Billy Harrison’s best mate Pickles still lives in Hoylake and goes to watch Liverpool every home game. He’s fallen out with Big Gary so they don’t go together any more. This causes no end of problems organising and swapping season tickets with other lads, not to mention who gets to see their mum at Christmas and family get-togethers.

He is still very much a ladies’ man, and he’s often out in Liverpool, seducing someone new and bringing them back to his bachelor pad Hoylake.

Big Gary got arrested and deported from France without even seeing the Tunisia game. He ran downhill from Place St George to get involved in the trouble, just as Kate took the photo of the swimmer. Big Gary got to the café just as a CRS officer walked round the corner so Gary got smashed in the side of the face with a baton and hit the floor. He got home the next day with a black eye that he wore like a trophy and now he’s banned from travelling abroad when England are playing. He lives in Moreton and he still sells, and takes, a lot of very poor quality cocaine. He is awaiting trial for being part of a group that attacked a Portsmouth fan before an FA Cup game. The victim turned out to be an off-duty police sergeant.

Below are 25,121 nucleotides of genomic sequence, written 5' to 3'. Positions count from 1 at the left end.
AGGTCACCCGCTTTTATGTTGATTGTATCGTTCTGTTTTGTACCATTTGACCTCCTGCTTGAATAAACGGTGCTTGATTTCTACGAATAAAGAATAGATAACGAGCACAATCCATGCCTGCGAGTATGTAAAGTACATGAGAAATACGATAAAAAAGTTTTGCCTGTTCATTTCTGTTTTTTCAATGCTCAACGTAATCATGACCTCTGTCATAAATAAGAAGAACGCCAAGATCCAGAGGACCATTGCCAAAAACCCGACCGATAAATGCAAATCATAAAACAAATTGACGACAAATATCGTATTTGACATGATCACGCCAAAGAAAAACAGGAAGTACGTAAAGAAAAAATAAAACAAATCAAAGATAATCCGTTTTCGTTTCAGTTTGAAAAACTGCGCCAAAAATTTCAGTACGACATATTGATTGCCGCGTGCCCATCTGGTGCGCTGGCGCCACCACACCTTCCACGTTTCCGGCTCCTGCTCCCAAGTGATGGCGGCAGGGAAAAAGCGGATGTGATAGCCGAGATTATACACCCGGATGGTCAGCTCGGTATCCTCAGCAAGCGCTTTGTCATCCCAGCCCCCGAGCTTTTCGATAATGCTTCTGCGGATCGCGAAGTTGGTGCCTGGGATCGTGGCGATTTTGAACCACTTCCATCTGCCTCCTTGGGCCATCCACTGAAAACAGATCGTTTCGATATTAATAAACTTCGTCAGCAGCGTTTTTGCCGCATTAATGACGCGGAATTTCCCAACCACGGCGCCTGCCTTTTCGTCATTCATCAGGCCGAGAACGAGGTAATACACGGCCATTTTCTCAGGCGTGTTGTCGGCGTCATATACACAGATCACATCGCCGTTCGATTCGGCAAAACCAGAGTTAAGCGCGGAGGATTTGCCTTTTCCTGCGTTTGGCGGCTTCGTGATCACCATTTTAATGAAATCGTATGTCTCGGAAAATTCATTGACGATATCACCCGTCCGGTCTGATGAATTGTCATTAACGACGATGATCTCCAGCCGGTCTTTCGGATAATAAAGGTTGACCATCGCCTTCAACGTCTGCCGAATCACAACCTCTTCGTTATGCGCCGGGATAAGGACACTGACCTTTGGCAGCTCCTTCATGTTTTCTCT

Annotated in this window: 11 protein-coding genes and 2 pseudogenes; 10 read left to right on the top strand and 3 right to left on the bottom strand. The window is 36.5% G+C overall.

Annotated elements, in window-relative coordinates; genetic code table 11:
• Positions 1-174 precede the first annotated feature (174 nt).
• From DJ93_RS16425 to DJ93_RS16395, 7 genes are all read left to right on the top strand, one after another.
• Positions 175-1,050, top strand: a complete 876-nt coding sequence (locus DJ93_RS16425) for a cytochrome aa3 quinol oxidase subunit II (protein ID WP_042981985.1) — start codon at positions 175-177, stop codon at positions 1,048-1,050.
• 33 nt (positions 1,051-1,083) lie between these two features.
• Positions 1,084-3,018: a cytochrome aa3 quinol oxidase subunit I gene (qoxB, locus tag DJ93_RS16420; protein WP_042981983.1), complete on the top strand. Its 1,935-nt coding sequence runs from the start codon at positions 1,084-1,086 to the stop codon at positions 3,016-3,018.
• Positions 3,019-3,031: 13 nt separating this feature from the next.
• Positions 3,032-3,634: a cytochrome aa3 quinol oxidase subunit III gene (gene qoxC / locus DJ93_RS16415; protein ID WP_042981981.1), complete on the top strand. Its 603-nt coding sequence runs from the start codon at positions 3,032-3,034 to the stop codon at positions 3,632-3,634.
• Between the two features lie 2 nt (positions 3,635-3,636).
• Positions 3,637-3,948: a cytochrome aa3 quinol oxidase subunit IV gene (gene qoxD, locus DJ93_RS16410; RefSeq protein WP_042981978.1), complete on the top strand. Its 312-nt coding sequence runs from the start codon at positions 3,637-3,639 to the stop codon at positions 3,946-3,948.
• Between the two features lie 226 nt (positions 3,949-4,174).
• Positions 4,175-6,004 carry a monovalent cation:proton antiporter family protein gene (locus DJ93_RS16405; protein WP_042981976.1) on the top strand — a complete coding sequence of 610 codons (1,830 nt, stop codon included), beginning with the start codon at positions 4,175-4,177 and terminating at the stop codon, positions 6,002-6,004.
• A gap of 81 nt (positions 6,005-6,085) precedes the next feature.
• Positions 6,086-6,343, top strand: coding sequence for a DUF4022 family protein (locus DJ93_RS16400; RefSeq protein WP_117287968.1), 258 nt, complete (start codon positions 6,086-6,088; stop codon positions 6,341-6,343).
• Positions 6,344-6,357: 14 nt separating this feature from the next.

He is still the coach of the Hoylake and West Kirby Under-12 football squad. They are second in the league, two points behind the leaders, with a game in hand. This is despite having five points deducted earlier in the season when he head butted the referee during a league game. He got off lightly with the points deduction and a three match touchline ban, and the referee decided that she wouldn’t press charges.

When Billy Harrison got to the Tunisia game back June ’98, he and Pickles got directed to their seats and Billy was literally doubling up with excitement. He had a fantastic time, England won 2-0 and now he goes to watch Liverpool occasionally if there’s a season ticket going spare.